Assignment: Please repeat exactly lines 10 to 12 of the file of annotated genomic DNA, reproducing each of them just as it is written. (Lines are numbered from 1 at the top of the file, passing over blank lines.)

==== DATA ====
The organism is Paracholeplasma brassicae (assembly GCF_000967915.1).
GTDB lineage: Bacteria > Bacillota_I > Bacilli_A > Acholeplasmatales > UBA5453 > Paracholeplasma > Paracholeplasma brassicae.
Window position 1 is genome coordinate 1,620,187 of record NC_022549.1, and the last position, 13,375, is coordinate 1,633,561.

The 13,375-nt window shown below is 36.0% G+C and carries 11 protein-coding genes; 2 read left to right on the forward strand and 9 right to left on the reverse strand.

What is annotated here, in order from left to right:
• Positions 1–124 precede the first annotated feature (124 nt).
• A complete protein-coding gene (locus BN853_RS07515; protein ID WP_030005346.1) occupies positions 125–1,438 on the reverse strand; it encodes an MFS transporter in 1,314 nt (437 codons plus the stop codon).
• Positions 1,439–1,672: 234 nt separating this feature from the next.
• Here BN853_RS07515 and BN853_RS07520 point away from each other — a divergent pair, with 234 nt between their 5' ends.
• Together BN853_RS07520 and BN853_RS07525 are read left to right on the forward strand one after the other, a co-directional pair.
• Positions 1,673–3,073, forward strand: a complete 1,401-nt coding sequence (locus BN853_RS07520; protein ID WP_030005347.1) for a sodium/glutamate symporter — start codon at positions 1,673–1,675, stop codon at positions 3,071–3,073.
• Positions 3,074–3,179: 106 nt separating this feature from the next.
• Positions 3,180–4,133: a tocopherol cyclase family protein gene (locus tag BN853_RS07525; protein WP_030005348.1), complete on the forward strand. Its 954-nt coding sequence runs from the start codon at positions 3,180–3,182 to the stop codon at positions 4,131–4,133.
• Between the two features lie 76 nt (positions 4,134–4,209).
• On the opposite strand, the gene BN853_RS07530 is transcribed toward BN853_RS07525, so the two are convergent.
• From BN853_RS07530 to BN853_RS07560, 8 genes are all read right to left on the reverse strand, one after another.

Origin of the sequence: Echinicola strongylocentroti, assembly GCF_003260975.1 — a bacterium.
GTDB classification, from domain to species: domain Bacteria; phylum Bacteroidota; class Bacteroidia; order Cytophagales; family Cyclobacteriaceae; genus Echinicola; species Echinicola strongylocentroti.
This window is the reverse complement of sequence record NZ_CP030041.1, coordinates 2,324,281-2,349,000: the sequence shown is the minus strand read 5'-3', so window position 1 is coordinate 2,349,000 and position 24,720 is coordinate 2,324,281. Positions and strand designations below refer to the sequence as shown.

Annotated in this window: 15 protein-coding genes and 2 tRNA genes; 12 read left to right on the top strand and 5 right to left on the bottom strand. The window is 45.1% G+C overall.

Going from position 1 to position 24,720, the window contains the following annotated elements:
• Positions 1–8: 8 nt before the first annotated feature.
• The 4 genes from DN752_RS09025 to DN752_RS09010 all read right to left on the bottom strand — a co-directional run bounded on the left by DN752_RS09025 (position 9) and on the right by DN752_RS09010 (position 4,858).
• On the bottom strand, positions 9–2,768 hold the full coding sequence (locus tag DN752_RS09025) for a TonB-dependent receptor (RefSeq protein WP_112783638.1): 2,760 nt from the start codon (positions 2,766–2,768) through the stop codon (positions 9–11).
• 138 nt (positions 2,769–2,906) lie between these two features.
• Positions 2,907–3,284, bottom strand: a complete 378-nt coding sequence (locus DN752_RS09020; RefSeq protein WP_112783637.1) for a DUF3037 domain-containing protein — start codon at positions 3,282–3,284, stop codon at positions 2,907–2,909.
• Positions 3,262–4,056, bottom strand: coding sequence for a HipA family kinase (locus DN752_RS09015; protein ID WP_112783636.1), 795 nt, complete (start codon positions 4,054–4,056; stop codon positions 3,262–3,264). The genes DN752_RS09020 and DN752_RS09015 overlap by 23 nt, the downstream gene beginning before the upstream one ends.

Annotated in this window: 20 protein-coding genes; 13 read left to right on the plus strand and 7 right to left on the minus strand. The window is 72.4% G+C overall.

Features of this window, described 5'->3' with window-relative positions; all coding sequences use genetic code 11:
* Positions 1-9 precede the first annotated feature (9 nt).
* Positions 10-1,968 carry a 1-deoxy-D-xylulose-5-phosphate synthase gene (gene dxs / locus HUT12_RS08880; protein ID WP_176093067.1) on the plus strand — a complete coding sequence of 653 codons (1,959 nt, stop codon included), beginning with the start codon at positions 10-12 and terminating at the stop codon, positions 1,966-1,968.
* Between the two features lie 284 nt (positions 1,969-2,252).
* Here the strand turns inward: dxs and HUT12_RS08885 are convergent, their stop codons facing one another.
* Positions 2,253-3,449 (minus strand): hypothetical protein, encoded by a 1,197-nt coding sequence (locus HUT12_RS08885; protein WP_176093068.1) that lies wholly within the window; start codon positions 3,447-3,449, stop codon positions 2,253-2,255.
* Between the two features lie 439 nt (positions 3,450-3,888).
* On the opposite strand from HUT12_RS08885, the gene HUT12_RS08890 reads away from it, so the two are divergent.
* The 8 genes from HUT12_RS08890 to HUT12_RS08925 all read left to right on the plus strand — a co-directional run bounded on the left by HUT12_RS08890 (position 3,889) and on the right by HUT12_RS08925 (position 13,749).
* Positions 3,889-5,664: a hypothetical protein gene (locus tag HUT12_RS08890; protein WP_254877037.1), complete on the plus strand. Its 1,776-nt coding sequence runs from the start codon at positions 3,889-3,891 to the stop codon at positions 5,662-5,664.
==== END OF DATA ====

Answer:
• Together BN853_RS07520 and BN853_RS07525 are read left to right on the forward strand one after the other, a co-directional pair.
• Positions 1,673–3,073, forward strand: a complete 1,401-nt coding sequence (locus BN853_RS07520; protein ID WP_030005347.1) for a sodium/glutamate symporter — start codon at positions 1,673–1,675, stop codon at positions 3,071–3,073.
• Positions 3,074–3,179: 106 nt separating this feature from the next.